Friday, June 16, 2006

1st painting experiment

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The first Dragonskin painting experiment is a success... sort of. It was quite an experience, and involved dredging up materials and equipment bought in some cases decades ago. I mostly wanted to try something ToxicPapa suggested, which is doing the coloring with pastels and then sealing it with a coat of clear Dragonskin thinned down with a solvent and applied with an airbrush. Gathering my materials I had to dig through cabinets and boxes I haven't looked into in many years... for instance the respirator I bought when I first started making airbrushed T-shirts but never ended up using. Glad I kept it sealed away in the original packaging, with instructions still intact! I also dug out a couple boxes of pastels I had bought and used only a few times. And the Paashe 'H' airbrush I picked up used from some guy at work long ago... this was the first time it's seen use since then. First time I've fired up my compressor in a few years too. And the worst part was the fan.... I wanted to set up a good positive draft through my work area to carry the solvent fumes outside (I haven't set up a Sven-Approved ventilation system yet!). So I trudged up two flights of stairs (several times actually... it was a decent workout) and carried my fan down from my bedroom and had to crawl under the deck, through heavily spider-infested territory in the semi-darkness. The things I do for my art, I tell ya! And these basement windows, they're ancient... iron frames set right into the concrete, no screens.... you just open them wide and let the insects start coming in. I swear, if I do this again It'll either be outside or I'll set up something a lot better.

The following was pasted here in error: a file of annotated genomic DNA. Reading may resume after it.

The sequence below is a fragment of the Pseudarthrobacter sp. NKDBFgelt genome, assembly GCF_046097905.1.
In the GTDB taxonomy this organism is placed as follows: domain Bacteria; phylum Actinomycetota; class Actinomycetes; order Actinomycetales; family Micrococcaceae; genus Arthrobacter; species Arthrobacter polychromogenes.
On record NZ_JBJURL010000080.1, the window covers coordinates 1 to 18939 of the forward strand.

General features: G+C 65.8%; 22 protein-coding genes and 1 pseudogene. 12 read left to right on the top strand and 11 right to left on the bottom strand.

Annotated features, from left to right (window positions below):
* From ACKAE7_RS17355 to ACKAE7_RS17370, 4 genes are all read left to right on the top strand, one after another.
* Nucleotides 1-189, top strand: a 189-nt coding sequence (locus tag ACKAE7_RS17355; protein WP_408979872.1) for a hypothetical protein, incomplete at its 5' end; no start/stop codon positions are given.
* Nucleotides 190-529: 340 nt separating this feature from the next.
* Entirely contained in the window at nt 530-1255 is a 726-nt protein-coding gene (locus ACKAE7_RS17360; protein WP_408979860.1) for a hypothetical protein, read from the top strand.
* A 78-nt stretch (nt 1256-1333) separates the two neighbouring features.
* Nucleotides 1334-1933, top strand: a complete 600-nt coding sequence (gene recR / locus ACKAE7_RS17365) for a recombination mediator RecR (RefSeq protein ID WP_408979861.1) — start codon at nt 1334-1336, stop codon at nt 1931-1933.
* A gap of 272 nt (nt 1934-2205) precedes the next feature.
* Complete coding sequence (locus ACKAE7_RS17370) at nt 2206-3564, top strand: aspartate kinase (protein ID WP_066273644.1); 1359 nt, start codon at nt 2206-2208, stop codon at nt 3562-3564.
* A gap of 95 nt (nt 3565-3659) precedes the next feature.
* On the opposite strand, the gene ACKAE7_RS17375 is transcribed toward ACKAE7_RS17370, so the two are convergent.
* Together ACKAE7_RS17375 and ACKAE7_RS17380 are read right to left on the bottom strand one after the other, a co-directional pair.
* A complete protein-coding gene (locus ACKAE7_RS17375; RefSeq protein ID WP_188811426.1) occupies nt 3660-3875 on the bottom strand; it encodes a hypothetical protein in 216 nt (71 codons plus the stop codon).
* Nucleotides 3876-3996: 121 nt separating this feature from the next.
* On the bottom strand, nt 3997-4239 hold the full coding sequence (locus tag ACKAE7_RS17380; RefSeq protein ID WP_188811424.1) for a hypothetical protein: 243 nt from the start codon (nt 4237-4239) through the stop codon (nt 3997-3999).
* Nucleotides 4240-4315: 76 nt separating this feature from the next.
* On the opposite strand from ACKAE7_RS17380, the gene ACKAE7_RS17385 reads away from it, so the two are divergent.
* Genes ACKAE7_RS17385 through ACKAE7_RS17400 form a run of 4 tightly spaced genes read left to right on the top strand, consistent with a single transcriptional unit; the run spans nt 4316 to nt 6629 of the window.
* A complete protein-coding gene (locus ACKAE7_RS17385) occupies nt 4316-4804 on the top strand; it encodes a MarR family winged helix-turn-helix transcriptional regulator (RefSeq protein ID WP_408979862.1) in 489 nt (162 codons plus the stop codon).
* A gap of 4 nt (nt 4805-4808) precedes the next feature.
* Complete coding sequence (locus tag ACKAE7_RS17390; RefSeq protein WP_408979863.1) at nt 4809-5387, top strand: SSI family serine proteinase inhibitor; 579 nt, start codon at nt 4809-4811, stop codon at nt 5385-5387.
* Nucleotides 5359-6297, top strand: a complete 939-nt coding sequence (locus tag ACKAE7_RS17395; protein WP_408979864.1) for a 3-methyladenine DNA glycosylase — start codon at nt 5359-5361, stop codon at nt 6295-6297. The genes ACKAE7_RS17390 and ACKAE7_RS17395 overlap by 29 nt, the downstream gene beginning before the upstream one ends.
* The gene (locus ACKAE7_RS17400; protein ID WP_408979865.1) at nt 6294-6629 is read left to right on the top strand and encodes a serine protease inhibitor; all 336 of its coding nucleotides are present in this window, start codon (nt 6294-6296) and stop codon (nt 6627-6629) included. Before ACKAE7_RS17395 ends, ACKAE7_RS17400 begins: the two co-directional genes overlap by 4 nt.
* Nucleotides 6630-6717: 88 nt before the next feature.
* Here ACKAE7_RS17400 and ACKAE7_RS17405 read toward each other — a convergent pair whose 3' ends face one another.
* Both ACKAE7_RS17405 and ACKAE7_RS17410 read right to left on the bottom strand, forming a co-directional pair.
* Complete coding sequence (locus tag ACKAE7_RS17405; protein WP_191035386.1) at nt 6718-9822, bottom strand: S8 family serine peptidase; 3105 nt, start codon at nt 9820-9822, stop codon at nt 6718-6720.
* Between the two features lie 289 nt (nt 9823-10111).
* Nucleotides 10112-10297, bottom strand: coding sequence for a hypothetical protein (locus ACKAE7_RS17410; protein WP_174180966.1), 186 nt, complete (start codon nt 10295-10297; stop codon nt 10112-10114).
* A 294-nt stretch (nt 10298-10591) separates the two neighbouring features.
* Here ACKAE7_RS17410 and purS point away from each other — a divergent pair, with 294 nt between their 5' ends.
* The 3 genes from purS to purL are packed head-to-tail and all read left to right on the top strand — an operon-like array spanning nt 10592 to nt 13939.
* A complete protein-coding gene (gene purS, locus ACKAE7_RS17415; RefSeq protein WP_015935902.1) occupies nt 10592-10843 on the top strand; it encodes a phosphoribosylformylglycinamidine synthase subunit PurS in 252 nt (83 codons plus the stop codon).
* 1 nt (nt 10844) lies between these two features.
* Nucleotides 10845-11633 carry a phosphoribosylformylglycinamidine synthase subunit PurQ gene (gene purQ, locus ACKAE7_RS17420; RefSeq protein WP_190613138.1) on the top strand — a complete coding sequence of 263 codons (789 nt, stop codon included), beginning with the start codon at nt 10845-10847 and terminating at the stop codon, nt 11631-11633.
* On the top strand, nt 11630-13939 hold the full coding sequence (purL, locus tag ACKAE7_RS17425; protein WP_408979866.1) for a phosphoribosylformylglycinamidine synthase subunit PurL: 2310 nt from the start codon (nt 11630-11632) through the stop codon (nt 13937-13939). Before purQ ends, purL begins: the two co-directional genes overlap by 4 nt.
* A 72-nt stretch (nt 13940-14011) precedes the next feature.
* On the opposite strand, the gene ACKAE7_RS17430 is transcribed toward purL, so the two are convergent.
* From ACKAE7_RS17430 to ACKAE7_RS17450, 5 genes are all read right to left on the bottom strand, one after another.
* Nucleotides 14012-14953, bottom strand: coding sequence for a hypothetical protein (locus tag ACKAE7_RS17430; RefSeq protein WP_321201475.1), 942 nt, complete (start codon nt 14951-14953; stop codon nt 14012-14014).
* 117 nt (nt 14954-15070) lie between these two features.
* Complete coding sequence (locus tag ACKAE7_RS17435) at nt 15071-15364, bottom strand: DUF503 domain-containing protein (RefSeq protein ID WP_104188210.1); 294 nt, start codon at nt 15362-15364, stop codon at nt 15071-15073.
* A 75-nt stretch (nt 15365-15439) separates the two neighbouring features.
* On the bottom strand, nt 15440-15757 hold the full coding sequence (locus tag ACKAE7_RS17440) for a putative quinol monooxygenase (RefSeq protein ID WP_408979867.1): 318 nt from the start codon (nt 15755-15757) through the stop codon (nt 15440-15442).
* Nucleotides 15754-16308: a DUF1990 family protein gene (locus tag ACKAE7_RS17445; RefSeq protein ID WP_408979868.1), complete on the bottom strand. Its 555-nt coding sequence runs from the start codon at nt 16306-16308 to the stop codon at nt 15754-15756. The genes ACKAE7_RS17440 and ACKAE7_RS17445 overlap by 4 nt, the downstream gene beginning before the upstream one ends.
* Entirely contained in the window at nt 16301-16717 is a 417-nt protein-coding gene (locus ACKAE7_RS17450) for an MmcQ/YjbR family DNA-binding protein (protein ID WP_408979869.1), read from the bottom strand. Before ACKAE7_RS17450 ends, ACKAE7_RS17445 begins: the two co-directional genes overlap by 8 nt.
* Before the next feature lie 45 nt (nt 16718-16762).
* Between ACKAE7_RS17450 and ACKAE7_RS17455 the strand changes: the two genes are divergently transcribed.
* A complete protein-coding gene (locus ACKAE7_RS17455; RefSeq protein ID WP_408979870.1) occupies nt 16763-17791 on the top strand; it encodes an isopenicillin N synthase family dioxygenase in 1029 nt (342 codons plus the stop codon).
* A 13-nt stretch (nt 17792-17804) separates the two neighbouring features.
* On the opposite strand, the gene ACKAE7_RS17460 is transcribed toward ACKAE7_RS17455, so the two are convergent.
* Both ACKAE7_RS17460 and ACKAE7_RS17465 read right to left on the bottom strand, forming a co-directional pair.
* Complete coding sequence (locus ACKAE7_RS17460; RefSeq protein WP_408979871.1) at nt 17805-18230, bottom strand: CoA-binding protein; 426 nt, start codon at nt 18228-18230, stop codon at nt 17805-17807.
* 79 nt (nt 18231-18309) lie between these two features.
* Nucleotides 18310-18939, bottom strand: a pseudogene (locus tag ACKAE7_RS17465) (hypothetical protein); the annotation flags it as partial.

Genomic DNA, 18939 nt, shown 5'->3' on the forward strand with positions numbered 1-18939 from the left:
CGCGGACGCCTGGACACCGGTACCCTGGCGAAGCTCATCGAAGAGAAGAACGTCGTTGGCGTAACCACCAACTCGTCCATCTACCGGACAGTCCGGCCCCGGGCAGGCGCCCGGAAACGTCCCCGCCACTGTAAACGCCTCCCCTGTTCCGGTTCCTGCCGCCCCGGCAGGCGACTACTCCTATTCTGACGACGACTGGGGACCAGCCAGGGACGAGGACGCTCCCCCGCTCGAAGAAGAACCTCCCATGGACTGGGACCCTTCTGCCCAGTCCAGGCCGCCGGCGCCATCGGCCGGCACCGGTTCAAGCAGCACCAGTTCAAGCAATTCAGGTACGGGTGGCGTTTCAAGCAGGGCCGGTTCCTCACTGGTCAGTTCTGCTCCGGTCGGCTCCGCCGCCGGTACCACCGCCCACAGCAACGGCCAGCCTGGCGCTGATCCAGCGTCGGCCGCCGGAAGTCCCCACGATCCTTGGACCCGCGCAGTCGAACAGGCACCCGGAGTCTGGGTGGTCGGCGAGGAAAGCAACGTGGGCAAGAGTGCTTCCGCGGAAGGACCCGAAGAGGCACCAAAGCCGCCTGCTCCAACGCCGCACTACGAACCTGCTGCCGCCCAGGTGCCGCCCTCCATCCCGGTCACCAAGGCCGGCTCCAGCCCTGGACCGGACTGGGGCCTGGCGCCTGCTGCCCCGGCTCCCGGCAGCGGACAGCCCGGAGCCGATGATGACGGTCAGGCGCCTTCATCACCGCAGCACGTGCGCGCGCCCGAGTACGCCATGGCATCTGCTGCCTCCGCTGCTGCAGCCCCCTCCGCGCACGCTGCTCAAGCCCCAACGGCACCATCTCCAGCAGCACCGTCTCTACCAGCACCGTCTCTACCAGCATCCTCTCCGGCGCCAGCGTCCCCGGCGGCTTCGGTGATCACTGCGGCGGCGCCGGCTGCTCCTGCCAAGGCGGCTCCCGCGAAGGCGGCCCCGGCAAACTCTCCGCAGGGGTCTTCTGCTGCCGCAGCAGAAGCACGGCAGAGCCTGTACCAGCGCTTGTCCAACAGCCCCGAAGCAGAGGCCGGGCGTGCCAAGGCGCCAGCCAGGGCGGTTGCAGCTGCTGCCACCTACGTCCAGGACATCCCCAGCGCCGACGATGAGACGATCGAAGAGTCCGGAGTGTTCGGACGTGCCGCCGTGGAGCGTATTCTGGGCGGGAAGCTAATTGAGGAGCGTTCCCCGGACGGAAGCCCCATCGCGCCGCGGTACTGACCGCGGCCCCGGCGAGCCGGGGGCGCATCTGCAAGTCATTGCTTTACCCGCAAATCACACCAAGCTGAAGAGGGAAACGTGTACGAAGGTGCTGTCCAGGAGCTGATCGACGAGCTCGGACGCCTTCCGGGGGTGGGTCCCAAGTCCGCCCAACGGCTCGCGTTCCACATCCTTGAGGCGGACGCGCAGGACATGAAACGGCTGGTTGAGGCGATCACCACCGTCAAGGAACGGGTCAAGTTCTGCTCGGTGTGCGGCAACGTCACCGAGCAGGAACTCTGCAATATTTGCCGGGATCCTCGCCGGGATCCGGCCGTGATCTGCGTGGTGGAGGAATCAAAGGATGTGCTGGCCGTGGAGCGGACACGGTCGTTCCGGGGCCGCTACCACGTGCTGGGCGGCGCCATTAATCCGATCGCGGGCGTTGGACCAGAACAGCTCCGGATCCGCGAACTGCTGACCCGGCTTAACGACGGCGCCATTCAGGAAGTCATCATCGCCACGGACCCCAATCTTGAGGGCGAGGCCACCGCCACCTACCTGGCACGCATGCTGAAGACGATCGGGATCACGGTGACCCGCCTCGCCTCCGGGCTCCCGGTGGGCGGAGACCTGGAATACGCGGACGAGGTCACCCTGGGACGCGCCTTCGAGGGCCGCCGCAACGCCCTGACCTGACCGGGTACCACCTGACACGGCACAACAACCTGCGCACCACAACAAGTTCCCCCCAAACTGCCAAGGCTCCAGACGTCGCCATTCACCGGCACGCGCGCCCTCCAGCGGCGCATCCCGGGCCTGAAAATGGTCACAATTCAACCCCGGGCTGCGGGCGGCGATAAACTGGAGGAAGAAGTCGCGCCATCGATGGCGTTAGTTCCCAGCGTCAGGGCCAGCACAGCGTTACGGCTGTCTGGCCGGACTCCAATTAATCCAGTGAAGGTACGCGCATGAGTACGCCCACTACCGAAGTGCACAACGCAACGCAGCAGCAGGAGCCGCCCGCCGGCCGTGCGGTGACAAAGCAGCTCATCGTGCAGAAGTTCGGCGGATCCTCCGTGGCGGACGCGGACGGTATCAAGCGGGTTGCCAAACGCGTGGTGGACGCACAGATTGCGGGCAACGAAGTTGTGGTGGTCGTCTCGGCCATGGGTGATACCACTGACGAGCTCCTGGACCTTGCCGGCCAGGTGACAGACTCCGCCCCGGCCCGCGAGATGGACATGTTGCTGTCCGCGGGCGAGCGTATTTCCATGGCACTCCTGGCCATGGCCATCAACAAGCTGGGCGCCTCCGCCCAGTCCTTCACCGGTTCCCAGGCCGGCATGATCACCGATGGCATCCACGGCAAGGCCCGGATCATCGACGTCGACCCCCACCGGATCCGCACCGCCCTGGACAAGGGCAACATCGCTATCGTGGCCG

Anyway, back to the real focus of this entry, the painting experiments. I started by grinding up some pastels on a piece of sandpaper and I picked some up on the corner of a paper towel and tapped it onto the silicone arms. They're slightly sticky anyway as really soft silicone will be, but I had powdered them to reduce that. They took the pastels fairly well, but it was pretty hard to work with. Not at all like a decent pastel paper. But with a little effort I was able to get some very nice gradations and blends. For these arms I don't need much color, just maybe a little red at the elbows and maybe the wrists, and on the fingers when I make the real arms. But I tried to blend colors to approximate the painting Scott Radke did on the heads. Here's the pic again from my old blog at

Lots of nice color blending there! Pastels are perfect for those kind of blends, which is why I wanted to try out this technique in particular. I tried a couple of others as well, but they weren't successful for reasons I'll go into in a bit. But back to last night's test. Here's what they came out looking like: